Initially I must reject plaintiff's argument that C.A. No. 77-2480 contained no Jones Act claim because the Jones Act was not pleaded in the proper form. Notice Pleading requires no specific form. Conley v. Gibson, supra. As I explained in the first paragraph of this memorandum, C.A. No. 77-2480 was a Jones Act case from its inception through the filing of the Final Pretrial Order.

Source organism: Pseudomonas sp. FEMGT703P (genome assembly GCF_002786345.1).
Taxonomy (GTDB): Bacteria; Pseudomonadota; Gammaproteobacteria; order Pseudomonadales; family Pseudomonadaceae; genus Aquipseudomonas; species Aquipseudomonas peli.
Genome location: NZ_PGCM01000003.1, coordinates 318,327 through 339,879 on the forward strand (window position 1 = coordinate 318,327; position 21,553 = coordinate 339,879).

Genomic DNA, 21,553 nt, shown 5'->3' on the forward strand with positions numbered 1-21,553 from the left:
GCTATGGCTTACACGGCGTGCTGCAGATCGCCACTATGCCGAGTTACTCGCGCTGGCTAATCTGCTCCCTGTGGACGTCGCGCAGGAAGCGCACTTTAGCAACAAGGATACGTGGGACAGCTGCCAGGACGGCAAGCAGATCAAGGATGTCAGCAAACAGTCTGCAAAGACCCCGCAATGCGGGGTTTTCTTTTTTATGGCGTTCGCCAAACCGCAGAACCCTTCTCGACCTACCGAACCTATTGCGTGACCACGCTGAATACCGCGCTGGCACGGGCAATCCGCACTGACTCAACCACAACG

Thus plaintiff can prevail only if my memorandum of January 11, 1979 established as the law of the case that C.A. No. 77-2480 contained no Jones Act claims. *fn2" When read in the context of the motion decided thereby, that memorandum clearly had no such effect. Defendant argued in its motion that its jury demand was a nullity because it had no right to demand a jury trial in light of the facts that the case had been brought in admiralty, which provides no right to a jury trial, and that Rule 38(b) grants the right to make a jury demand only for issues "triable of right by a jury." Thus I had to determine whether the case contained issues "triable of right by a jury" which would not render defendant's jury demand a nullity. Because it was defendant's jury demand which was under consideration, issues which gave only plaintiff the right to a jury trial were irrelevant to disposition of that motion. The Jones Act gives only the injured seaman, the plaintiff here, the right to elect a jury trial; a Jones Act case defendant does not have that option. Texas Menhaden Co. v. Palermo, 329 F.2d 579 (5th Cir. 1964); McCarthy v. American Eastern Corp., 175 F.2d 727 (3d Cir. 1949). Thus the presence or absence of the Jones Act in C.A. No. 77-2480 was irrelevant to the disposition of that motion, and was not addressed, even impliedly, in my memorandum of January 11, 1979. My statement that there were no alternative grounds of jurisdiction referred only to alternative grounds which would have given the defendant a right to make a jury demand and thus would have prevented his jury demand from being a nullity. The only possible ground for jurisdiction which would have given defendant the right to make a jury demand is the saving for suitors clause, 28 U.S.C. § 1333. *fn3" This clause preserves state court jurisdiction over common law causes of action brought by seamen, which causes of action in turn fall within general federal jurisdiction under 28 U.S.C. § 1332 if diversity of citizenship can be established. However, if a plaintiff chooses to designate his claim as an admiralty case, federal admiralty jurisdiction, with no jury right, and not general federal jurisdiction, which grants the right to make a jury demand to all parties, is invoked. Fed.R.Civ.P. 9(h). When I stated in my memorandum of January 11, 1979 that "(since) the case was designated as exclusively admiralty, there is no right to trial by jury under the Constitution or statutes," I was merely noting that federal admiralty jurisdiction, as opposed to general federal jurisdiction, had been invoked by plaintiff's Rule 9(h) designation. When I stated that "(n)or does plaintiff have the possible alternative of withdrawing his Rule 9(h) designation, since there is no diversity of citizenship and, therefore no alternative grounds of jurisdiction," I was stating that even if plaintiff were to withdraw his Rule 9(h) designation and thus seek to invoke general federal jurisdiction, he would fail because one of the prerequisites for that alternative ground of jurisdiction, diversity of citizenship, was lacking, and thus general federal jurisdiction via the saving for suitors clause was not an available alternative. Clearly, therefore, my memorandum of January 11, 1979 did not rule the Jones Act out of C.A. No. 77-2480. The Jones Act was from its inception, and has continuously been to the present, an element of C.A. No. 77-2480. Thus plaintiff has raised no new issues in C.A. No. 79-774.